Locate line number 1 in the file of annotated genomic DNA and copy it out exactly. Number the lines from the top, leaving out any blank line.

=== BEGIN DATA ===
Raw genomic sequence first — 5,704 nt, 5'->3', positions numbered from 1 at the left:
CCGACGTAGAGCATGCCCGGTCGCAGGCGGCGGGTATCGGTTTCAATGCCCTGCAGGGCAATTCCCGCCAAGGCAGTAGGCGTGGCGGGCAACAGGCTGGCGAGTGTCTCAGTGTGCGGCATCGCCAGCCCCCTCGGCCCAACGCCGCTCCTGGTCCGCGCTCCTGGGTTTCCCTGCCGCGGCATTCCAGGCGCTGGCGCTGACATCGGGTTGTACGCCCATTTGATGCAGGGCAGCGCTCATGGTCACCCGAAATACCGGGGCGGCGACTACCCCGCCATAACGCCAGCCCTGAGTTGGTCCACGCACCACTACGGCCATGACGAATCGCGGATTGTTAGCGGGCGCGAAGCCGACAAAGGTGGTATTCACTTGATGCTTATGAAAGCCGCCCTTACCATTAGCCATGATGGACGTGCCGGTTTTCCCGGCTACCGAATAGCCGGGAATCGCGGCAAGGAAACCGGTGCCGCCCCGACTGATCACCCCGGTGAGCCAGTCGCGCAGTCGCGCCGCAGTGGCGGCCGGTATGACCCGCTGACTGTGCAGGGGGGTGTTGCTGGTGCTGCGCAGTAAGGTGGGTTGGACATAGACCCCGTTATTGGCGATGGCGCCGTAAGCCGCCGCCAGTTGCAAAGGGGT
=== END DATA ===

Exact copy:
Raw genomic sequence first — 5,704 nt, 5'->3', positions numbered from 1 at the left: